Indeed, while it takes 40 hours of coursework to obtain a real estate license in Massachusetts, for example, becoming a licensed hairstylist requires 1,000 hours of schooling over six months. While you’d want anyone wielding sharp scissors next to your face to be thoroughly vetted, most consumers would probably not be comforted to know that the stylist performing their $50 haircut may have completed more training than the real estate agent negotiating their $500,000 home purchase.
Some states have more demanding requirements, of course. It takes 180 hours of class time to become a licensed sales agent in Texas, for example. But even that rigorous course load can be completed in a matter of weeks. (Texas, surprisingly, has more Realtors per capita than Massachusetts: about one in every 216 versus one in 268.)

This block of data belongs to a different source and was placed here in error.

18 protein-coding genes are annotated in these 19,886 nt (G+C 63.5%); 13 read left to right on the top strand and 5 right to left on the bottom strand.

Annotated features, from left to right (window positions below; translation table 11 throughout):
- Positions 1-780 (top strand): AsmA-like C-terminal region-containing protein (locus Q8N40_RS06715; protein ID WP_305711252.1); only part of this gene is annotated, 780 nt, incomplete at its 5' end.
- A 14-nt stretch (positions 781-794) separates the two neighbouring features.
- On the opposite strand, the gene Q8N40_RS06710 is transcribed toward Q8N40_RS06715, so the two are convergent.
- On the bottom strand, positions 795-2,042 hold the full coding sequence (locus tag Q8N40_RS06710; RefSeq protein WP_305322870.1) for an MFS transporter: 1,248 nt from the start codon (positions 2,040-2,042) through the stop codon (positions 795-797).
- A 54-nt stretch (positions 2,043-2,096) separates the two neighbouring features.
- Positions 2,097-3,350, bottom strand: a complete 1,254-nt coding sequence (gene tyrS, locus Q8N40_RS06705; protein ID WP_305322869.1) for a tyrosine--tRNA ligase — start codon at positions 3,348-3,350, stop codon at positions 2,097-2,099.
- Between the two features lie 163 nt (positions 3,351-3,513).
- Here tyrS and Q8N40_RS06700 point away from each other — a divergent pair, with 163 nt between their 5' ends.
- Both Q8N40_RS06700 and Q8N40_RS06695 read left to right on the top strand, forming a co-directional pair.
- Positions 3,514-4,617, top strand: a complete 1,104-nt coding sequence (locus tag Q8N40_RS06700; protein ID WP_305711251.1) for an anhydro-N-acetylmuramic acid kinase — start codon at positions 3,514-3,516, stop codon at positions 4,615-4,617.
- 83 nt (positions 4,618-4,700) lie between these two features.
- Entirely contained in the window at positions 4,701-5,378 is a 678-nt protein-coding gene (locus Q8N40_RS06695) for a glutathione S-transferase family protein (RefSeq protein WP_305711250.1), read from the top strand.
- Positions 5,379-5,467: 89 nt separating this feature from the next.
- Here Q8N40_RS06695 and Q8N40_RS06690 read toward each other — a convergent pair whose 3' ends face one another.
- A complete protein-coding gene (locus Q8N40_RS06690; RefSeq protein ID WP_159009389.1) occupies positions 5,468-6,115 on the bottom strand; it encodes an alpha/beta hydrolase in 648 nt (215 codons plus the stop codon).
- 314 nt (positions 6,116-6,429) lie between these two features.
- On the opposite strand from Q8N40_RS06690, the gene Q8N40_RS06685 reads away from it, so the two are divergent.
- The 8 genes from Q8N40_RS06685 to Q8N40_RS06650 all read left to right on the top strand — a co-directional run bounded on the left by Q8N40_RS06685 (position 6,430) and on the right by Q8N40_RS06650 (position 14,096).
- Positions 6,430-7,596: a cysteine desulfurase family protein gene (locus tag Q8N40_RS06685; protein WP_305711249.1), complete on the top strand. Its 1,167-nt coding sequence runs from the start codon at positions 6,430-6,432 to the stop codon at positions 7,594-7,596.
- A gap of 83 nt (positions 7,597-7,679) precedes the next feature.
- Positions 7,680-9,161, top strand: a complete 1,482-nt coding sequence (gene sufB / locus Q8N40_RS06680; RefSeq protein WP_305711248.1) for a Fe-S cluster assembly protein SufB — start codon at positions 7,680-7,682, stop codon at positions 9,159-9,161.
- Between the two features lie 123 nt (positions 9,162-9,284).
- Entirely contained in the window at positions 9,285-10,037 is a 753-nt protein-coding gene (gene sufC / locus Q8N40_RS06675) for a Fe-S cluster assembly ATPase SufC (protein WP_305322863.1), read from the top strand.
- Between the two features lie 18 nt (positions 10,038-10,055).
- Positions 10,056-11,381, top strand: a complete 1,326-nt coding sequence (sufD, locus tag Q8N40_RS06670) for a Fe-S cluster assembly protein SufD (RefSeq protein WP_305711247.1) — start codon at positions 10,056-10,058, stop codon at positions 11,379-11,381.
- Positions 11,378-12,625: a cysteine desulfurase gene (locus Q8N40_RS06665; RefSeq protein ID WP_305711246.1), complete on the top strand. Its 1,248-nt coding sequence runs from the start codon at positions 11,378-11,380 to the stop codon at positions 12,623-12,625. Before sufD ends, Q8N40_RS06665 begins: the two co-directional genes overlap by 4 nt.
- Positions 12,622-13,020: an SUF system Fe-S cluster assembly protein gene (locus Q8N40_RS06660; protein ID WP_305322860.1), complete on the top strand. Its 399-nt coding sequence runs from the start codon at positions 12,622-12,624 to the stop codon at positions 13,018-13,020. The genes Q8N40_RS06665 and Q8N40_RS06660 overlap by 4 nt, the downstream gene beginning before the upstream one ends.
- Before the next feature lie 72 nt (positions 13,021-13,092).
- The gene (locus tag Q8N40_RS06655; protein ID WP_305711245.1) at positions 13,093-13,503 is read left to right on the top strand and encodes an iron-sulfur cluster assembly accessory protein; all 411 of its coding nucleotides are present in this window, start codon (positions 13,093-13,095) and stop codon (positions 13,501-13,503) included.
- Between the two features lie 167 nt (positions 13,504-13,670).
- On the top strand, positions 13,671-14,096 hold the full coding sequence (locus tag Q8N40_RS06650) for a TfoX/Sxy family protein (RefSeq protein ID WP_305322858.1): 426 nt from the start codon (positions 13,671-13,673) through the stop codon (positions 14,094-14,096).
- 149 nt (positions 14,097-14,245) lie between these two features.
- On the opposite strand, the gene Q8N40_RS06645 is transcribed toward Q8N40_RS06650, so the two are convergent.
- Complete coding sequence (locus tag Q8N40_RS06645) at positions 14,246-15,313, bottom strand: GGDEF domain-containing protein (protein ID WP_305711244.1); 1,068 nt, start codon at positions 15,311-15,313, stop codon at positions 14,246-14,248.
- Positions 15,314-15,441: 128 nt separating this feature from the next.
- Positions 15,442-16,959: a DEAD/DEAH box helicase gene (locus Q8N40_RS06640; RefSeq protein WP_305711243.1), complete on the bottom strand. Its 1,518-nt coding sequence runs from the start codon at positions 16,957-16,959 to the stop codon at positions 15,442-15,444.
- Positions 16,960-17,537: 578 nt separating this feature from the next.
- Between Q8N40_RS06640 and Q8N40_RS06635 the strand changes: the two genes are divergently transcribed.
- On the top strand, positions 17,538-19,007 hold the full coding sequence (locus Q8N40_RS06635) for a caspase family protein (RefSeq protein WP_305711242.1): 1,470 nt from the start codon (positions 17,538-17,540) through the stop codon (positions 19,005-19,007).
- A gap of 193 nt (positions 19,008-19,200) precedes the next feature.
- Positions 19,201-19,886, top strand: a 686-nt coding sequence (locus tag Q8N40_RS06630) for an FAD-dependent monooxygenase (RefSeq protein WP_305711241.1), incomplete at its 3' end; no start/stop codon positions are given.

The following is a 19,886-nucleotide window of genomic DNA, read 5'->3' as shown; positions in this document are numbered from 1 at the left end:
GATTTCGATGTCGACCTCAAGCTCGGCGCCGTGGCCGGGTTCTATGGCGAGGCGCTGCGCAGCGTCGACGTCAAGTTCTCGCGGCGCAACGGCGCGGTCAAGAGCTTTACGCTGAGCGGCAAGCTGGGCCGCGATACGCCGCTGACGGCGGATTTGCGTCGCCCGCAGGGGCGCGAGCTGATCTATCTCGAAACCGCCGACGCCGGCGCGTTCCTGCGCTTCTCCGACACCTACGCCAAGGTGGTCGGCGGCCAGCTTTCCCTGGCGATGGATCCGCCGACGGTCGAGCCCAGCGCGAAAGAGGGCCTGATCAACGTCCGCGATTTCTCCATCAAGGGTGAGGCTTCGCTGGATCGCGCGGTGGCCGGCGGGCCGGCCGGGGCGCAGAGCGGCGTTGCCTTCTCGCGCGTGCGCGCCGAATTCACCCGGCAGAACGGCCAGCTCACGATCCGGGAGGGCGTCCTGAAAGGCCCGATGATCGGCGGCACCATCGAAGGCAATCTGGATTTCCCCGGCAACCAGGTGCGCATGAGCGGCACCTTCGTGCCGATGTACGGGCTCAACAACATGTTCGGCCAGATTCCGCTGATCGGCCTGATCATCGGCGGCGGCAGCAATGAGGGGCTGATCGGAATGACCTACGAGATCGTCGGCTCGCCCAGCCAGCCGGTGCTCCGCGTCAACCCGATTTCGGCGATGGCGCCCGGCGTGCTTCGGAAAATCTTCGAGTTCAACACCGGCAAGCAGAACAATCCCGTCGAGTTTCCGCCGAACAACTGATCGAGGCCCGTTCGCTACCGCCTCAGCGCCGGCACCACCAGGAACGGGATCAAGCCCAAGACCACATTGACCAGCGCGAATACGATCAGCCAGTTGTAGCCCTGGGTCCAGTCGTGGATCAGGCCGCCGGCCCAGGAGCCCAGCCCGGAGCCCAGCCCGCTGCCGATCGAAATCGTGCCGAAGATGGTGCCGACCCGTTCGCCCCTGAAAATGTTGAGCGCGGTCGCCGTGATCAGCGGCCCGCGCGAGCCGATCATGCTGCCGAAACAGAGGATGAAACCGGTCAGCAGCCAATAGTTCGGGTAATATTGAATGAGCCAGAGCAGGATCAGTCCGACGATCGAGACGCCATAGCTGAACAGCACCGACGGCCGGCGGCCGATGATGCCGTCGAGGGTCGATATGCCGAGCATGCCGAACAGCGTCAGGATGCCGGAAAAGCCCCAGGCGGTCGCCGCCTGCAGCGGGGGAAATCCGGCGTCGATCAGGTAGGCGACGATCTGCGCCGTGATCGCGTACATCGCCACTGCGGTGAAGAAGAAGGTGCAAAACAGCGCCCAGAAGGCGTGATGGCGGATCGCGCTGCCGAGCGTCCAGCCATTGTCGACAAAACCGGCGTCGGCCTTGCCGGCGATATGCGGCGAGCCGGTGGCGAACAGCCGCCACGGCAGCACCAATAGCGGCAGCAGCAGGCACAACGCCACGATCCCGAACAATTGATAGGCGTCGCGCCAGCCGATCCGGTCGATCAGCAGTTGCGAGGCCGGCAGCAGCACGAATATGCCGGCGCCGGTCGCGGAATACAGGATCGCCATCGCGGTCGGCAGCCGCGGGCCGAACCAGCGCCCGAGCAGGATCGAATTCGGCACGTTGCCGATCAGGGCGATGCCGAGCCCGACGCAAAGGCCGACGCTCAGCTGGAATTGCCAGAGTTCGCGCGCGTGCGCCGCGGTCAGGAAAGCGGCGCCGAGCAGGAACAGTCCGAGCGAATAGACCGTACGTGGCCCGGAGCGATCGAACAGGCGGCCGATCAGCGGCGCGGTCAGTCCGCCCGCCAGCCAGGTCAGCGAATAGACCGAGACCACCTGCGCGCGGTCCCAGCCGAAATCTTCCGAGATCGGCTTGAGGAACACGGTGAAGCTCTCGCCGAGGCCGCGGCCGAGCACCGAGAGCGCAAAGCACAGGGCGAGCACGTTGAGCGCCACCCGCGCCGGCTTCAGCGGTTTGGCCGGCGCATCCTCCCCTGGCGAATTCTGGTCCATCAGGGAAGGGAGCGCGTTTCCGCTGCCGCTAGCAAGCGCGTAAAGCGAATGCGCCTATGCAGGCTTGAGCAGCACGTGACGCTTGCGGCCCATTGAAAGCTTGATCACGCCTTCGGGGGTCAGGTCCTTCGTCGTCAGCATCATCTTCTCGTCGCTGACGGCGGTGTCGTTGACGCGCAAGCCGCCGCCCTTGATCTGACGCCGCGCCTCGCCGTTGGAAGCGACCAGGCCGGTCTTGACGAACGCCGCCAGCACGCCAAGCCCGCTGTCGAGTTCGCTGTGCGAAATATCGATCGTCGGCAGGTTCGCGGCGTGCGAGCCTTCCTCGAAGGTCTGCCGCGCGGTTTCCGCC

Finally, since most agents work as commission-based independent contractors, it’s relatively easy to land a first job, Gilbukh says, as brokerages don’t have to offer new agents benefits like health insurance or even a salary. And there’s no guarantee a new agent will receive further training or mentorship at that brokerage, either.
Teaching for the test, not the trade
In the view of Aliyah Gary, broker at iCare Realty in Cambridge, Massachusetts, and founder of the Cambridge Real Estate Collaborative, the licensing course simply teaches people what they need to know to pass the state exam, not what it takes to succeed as a real estate agent. So, Gary developed an additional training course, called APEX, that better prepares new agents for the realities of the business.